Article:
Andrea reveals in the chapter "Business Angels" her motivation to invest through business angel networks. She also addresses how founders benefit from investing in their start-up not just one individual but rather a syndicate of experienced angels.

Ariane Hartmann, Group Coach Munich, GoBeyond: "In our fishing network we bundle swarm intelligence and spread our risk over a larger portfolio"

Ariane Hartmann and Stefan Schwarz have been leading the Munich group of the international fishing network GoBeyond since 2016. GoBeyond was founded in 2008 and now comprises 884 investors from 45 countries. By spring 2019, the network had coordinated 250 investment rounds in 100 companies with a total volume of around 25 million euros.

In her article in the “Business Angels” chapter, Ariane gives founders an exemplary look behind the scenes of the Business Angel network and describes the stations that startups go through on their way to investing in the network.

Liesa Siedentopp, Project Manager and Business Developer, EU Executive Agency for SMEs, EASME: "Use the opportunities that the EU offers you as a springboard!"

Liesa Siedentopp has been with the EU agency EASME since 2015, where she works as a project manager and business developer with the "SME Instrument", one of the largest and most financially strong funding programs in the EU for startups and small and medium-sized enterprises (Small & Medium-sized Enterprises: SMEs) helped build. She and her team have been responsible for business acceleration services for over two years and enable startups to develop new potential customers, partners and funding with targeted services and network events - for example with European investor and company contacts, training courses and workshops.

In her article in the “Public Funding” chapter, Liesa encourages founders not to be deterred by supposed bureaucratic hurdles and to apply for EU funding. It also clears up some myths and prejudices about EU funding: For example, that funding requires a professional application writer.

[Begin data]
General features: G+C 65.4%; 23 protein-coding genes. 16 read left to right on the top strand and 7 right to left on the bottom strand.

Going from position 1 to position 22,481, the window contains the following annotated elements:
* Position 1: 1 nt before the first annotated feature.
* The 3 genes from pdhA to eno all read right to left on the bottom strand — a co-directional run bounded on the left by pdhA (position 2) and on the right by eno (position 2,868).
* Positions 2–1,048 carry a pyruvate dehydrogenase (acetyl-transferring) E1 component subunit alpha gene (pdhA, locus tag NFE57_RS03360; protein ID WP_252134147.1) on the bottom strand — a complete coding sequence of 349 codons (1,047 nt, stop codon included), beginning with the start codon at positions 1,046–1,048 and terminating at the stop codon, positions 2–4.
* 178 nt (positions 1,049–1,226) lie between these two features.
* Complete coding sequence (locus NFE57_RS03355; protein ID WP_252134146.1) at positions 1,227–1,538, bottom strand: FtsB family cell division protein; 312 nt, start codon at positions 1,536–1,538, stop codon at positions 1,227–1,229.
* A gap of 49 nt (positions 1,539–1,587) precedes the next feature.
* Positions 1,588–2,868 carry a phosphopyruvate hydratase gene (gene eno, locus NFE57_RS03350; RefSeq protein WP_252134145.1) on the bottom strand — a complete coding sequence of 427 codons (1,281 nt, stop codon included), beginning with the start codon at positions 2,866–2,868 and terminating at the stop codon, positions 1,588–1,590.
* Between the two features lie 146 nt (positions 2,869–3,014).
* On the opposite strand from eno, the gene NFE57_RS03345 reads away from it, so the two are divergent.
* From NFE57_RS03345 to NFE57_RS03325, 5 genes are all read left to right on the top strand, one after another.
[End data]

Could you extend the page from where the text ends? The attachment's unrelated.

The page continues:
Dr. Iris Bleck, Director Credit, Risk and Compliance, Silicon Valley Bank: "Few startups are qualified for venture debt"

The former lawyer and management consultant Iris Bleck is, among other things, responsible for the venture debt credit processes of the German branch of Silicon Valley Bank (SVB).

In the “Banks” section, Iris explains how the SVB, which has been active in Germany since 2018, deals with the still little-known topic of venture debt.

Tips from startup experts

Prof. Dr. Carolin Häussler, Professor of Organization, Technology Management and Entrepreneurship, University of Passau: "Not dividing the shares among the members of the founding team equally leads to more innovation"

Carolin Häussler has been researching technology and innovation management in startups as a professor for organization, technology management and entrepreneurship at the University of Passau since 2011. She is also a member of the Federal Government's Expert Commission on Research and Innovation.

In the chapter on “Co-Founders”, Carolin reports on her research results. These show that the common practice in Germany of dividing the company shares 'fairly' among the members of the founding team does not seem to be the optimal solution with regard to innovation.

Magdalena Reith, Speaker, Startup Coach and former Head of Startup Consulting, UnicornPitch: “The best idea is worthless if you can't sell it properly!”, “Your pitch appointment is your one chance - prepare yourself well for it!” And "How to convince in a personal presentation"

Magdalena Reith has been a passionate speaker and startup coach since 2017. Building on her own experience in the startup scene in Silicon Valley and the many startups that she supervised as Head of Startup Consulting at UnicornPitch, she supports founders in successfully pitching new ideas.

In the chapter on “Materials for Investors” in the book, Magdalena gives important tips for creating a pitch deck and for presenting the pitch to investors.

More insider stories from the startup scene

You can find many more insider stories from the startup scene in the blog. Many of them can also be found in my book “Startup Financing”.